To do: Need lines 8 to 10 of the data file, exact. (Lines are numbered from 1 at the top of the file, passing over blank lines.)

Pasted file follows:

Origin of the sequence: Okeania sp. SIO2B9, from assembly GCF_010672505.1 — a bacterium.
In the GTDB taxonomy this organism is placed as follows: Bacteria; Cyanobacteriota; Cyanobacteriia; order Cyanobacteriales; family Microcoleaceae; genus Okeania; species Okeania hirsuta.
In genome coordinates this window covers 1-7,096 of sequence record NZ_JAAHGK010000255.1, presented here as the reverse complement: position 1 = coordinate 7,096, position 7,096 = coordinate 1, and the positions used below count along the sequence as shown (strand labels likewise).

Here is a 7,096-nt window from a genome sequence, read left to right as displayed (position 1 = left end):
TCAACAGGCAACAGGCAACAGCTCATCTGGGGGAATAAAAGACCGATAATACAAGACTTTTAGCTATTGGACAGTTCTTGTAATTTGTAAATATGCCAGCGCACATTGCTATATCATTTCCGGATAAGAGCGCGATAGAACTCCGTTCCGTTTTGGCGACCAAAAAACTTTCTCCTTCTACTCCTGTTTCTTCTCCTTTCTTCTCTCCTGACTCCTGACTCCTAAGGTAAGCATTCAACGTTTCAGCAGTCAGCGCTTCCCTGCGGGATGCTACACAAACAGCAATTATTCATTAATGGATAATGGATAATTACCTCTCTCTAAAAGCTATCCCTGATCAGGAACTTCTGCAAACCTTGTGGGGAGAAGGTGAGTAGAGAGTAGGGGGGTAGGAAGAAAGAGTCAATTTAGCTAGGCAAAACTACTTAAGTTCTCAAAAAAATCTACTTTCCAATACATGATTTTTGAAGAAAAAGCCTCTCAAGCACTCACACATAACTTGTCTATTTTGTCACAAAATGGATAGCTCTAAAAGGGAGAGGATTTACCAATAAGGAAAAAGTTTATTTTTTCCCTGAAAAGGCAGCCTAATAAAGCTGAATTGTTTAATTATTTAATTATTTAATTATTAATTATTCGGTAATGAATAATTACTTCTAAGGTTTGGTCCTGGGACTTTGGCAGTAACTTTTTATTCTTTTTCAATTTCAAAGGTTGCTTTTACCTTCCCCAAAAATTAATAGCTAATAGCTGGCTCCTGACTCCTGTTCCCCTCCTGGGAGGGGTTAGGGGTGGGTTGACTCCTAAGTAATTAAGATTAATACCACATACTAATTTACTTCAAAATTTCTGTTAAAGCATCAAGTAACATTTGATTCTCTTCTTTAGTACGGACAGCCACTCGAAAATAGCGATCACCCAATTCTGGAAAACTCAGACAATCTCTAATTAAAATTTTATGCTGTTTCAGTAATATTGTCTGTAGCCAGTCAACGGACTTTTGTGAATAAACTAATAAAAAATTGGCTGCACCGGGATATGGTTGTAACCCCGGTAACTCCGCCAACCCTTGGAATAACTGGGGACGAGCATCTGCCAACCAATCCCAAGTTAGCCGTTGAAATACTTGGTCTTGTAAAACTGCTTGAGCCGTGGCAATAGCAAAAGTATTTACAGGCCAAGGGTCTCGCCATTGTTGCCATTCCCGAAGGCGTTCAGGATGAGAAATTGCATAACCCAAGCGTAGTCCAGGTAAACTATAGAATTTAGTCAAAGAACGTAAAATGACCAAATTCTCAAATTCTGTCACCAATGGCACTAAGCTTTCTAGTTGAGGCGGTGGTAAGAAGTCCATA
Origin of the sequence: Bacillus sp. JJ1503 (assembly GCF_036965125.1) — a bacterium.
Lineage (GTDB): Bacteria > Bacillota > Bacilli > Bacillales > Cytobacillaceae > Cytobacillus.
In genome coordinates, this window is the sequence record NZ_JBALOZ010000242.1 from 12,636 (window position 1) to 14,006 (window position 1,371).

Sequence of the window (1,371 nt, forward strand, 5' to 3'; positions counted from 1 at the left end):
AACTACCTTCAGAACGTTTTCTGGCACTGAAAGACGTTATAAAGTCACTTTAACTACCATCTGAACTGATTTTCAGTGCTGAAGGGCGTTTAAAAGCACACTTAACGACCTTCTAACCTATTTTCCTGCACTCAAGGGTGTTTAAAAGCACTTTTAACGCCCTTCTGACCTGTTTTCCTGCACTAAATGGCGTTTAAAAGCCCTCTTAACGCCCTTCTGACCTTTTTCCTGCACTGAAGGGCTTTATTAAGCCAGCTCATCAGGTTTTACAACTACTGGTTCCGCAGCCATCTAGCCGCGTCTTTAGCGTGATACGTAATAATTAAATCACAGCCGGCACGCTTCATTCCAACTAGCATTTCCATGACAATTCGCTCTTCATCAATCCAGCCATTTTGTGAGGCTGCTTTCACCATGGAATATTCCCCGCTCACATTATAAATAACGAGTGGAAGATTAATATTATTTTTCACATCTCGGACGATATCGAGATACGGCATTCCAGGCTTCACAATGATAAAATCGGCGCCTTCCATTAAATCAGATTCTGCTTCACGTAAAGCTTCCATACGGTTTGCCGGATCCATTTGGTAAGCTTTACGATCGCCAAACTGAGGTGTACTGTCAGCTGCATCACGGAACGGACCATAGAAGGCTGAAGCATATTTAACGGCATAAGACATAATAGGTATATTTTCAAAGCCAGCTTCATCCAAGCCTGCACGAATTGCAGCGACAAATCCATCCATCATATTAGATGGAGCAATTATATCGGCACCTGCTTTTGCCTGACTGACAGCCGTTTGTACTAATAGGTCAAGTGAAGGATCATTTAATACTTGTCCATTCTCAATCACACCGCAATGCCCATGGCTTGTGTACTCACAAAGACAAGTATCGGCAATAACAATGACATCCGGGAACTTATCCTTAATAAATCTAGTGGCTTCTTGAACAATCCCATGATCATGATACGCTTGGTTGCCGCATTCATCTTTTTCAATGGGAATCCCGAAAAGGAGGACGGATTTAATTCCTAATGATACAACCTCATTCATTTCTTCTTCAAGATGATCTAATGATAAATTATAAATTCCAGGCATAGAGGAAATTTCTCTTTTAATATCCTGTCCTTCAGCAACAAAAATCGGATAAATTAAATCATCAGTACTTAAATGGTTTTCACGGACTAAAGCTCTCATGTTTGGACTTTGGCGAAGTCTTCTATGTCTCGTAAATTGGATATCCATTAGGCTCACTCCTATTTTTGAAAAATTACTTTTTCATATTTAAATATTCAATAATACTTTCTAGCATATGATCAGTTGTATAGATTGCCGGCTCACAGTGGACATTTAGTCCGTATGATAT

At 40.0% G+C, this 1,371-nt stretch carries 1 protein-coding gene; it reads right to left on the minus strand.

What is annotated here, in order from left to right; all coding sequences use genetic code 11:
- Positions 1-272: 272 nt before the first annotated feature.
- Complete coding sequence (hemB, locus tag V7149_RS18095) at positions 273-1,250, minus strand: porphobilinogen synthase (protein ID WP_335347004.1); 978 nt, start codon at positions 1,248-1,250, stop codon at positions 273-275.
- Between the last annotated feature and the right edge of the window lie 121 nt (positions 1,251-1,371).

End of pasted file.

In genome coordinates, this window is the sequence record NZ_JBALOZ010000242.1 from 12,636 (window position 1) to 14,006 (window position 1,371).

Sequence of the window (1,371 nt, forward strand, 5' to 3'; positions counted from 1 at the left end):
AACTACCTTCAGAACGTTTTCTGGCACTGAAAGACGTTATAAAGTCACTTTAACTACCATCTGAACTGATTTTCAGTGCTGAAGGGCGTTTAAAAGCACACTTAACGACCTTCTAACCTATTTTCCTGCACTCAAGGGTGTTTAAAAGCACTTTTAACGCCCTTCTGACCTGTTTTCCTGCACTAAATGGCGTTTAAAAGCCCTCTTAACGCCCTTCTGACCTTTTTCCTGCACTGAAGGGCTTTATTAAGCCAGCTCATCAGGTTTTACAACTACTGGTTCCGCAGCCATCTAGCCGCGTCTTTAGCGTGATACGTAATAATTAAATCACAGCCGGCACGCTTCATTCCAACTAGCATTTCCATGACAATTCGCTCTTCATCAATCCAGCCATTTTGTGAGGCTGCTTTCACCATGGAATATTCCCCGCTCACATTATAAATAACGAGTGGAAGATTAATATTATTTTTCACATCTCGGACGATATCGAGATACGGCATTCCAGGCTTCACAATGATAAAATCGGCGCCTTCCATTAAATCAGATTCTGCTTCACGTAAAGCTTCCATACGGTTTGCCGGATCCATTTGGTAAGCTTTACGATCGCCAAACTGAGGTGTACTGTCAGCTGCATCACGGAACGGACCATAGAAGGCTGAAGCATATTTAACGGCATAAGACATAATAGGTATATTTTCAAAGCCAGCTTCATCCAAGCCTGCACGAATTGCAGCGACAAATCCATCCATCATATTAGATGGAGCAATTATATCGGCACCTGCTTTTGCCTGACTGACAGCCGTTTGTACTAATAGGTCAAGTGAAGGATCATTTAATACTTGTCCATTCTCAATCACACCGCAATGCCCATGGCTTGTGTACTCACAAAGACAAGTATCGGCAATAACAATGACATCCGGGAACTTATCCTTAATAAATCTAGTGGCTTCTTGAACAATCCCATGATCATGATACGCTTGGTTGCCGCATTCATCTTTTTCAATGGGAATCCCGAAAAGGAGGACGGATTTAATTCCTAATGATACAACCTCATTCATTTCTTCTTCAAGATGATCTAATGATAAATTATAAATTCCAGGCATAGAGGAAATTTCTCTTTTAATATCCTGTCCTTCAGCAACAAAAATCGGATAAATTAAATCATCAGTACTTAAATGGTTTTCACGGACTAAAGCTCTCATGTTTGGACTTTGGCGAAGTCTTCTATGTCTCGTAAATTGGATATCCATTAGGCTCACTCCTATTTTTGAAAAATTACTTTTTCATATTTAAATATTCAATAATACTTTCTAGCATATGATCAGTTGTATAGATTGCCGGCTCACAGTGGACATTTAGTCCGTATGATAT